I believe that Susan Barry has demonstrated for many of us that stereopsis is, indeed, important. I, for instance, was trained to believe that binocular vision and any advantage it afforded us wasn't that big a deal. Sure, I loved stereo viewers and all that... But as an undergrad at Berkeley in the early `80s, I recall a visit by Bela Julesz, of cyclopean vision fame. Two of my academic heroes, Russ and Karen De Valois rose to challenge Julesz, eventually (as I recall) suggesting that two eyes really aren't that much better than one. As I read Barry's book, as well as her descriptions of the consequences of her visual deficit, I realized that my early academic training (as a I had encoded it) was quite wrong. The book makes it clear that lack of stereopsis, and having two eyes that don't fuse images properly, has profound consequences for people like Barry (e.g., her driving, her energy level, and her sense of efficacy). Moreover, it is fair to say that Barry is an extraordinary observer of stereoscopic experience, and that she uses her newfound, developing perceptual ability to achieve scientific and clinical insights that are elusive to us who grew up with normal stereopsis.
One of the epiphanies for me was when I read and grasped the following paragraph: "Just as I could not imagine a world in stereo depth, an individual with normal normal stereopsis cannot experience the worldview of a person who has always lacked steropsis. This may be surprising because you can eliminate clues from stereopsis simply by closing one eye. What's more, many people do not notice a great difference when viewing the world with one eye or two. When a normal binocular viewer closes one eye, however, he or she still uses a lifetime of past visual experiences to re-create the missing stereo information."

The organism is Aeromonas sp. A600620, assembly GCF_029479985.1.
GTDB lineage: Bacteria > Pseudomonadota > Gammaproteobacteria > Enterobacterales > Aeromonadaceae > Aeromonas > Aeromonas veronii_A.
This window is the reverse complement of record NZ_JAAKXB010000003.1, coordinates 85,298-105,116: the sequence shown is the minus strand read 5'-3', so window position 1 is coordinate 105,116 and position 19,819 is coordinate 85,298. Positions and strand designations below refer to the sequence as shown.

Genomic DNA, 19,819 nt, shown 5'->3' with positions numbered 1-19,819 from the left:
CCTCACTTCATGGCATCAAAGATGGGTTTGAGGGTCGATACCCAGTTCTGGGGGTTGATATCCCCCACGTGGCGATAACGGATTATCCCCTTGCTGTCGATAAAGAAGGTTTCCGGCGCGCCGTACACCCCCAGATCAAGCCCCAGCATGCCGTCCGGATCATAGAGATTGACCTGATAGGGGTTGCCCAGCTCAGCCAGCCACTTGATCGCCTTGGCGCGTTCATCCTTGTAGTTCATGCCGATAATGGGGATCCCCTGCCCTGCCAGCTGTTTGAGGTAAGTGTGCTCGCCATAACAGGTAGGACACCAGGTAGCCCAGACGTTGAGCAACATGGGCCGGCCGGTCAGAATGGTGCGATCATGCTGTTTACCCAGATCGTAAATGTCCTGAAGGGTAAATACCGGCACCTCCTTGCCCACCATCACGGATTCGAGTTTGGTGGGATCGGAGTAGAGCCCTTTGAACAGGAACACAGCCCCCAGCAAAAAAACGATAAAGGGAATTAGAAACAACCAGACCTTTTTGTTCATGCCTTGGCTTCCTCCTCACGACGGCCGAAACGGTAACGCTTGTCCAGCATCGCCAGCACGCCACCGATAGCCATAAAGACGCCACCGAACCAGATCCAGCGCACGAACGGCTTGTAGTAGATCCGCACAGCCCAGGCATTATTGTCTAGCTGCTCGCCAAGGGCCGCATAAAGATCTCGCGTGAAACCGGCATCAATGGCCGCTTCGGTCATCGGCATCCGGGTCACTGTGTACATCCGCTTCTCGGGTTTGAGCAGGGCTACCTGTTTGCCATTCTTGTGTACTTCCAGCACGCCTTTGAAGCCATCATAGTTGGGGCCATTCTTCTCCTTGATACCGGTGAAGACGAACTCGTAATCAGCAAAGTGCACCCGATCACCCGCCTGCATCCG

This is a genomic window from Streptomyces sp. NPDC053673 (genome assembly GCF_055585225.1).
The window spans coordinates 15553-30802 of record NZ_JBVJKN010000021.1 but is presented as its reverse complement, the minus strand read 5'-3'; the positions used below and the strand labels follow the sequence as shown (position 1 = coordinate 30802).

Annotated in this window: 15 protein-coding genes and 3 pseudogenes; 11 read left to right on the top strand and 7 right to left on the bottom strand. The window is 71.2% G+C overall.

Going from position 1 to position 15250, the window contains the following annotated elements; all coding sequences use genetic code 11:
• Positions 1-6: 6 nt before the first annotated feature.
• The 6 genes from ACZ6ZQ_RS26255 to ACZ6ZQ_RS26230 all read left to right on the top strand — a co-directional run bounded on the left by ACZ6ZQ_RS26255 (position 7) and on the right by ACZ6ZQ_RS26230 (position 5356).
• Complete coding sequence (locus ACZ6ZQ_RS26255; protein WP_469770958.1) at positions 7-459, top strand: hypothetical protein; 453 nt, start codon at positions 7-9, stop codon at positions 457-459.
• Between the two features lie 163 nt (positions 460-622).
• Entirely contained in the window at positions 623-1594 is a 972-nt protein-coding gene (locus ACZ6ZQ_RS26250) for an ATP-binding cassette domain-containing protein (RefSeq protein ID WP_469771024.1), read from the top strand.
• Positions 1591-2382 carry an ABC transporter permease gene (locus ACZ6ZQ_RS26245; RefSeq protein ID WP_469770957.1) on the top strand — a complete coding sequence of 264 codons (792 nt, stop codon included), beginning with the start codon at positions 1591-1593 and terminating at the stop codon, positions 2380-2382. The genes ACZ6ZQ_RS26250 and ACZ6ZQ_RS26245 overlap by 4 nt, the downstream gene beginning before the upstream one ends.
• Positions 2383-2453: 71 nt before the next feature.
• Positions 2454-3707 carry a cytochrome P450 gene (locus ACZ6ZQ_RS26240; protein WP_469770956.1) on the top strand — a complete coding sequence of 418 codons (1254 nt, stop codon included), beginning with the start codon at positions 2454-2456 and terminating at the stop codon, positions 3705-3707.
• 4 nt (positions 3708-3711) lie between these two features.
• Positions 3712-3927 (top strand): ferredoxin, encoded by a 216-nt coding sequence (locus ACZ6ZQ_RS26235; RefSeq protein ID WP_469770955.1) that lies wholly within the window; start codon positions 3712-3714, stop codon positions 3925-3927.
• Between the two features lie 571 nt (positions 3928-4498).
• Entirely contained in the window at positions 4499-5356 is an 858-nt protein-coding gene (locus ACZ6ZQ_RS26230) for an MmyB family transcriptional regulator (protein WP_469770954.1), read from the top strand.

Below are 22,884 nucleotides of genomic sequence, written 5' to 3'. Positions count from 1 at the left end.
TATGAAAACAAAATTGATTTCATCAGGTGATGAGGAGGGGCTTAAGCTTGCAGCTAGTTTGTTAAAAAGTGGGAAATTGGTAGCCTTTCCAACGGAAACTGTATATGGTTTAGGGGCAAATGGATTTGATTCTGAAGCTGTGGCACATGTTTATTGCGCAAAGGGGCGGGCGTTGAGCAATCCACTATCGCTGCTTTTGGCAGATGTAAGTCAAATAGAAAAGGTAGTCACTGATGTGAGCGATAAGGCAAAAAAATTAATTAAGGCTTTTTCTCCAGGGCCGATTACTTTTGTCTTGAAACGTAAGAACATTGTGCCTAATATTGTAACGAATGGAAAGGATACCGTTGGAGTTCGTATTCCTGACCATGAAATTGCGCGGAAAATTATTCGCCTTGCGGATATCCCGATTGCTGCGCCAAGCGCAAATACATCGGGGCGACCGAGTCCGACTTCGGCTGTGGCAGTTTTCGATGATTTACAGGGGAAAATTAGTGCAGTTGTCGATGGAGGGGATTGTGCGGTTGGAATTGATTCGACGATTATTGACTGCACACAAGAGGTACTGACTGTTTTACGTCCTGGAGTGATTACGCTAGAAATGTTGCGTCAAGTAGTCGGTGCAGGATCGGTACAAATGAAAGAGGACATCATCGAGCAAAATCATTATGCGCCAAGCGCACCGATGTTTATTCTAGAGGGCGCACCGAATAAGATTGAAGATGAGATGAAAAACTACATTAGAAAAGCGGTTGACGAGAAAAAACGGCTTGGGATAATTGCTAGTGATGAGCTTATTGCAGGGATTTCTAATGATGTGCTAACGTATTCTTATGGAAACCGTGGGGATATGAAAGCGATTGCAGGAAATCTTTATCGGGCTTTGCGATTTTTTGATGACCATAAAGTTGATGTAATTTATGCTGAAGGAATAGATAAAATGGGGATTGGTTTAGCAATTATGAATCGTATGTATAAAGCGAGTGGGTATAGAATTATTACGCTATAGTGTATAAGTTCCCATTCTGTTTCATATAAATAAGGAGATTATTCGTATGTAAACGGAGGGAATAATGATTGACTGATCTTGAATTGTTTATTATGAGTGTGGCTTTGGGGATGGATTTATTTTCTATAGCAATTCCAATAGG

People interested in stereopsis will find excellent coverage of the basic issues and the key scientific figures past and present (e.g., Wheatstone, Hering, Helmholtz, Eileen Birch, Shin Shimojo, Denis Levi, Uri Polat, Chris Tyler). It is nice, if not surprising, to learn that the already positive, cool Oliver Sacks played a positive, cool role in Susan Barry's story.
If you have strabismus or some other disorder of binocular vision, you will find what you need here. You will find out how to find an appropriate vision therapist. You will find extensive, understandable information about the theory and science of binocular vision. More importantly, you will learn in marvelous detail about the experiences and practices that can in some instances lead to acquiring stereopsis late in life. My guess is that vision therapy patients will use this book as a guide for years to come.
One last thing: I recommend listening to two NPR interviews (2006, 2009) featuring Sue Barry, as well as other key scientific figures in the story, including Sacks, Hubel, Levi, and, briefly, the heroic Theresa Ruggiero. The NPR programs are available online and go quite well with the book.
Two thumbs up! (one with uncrossed disparity; one with crossed disparity).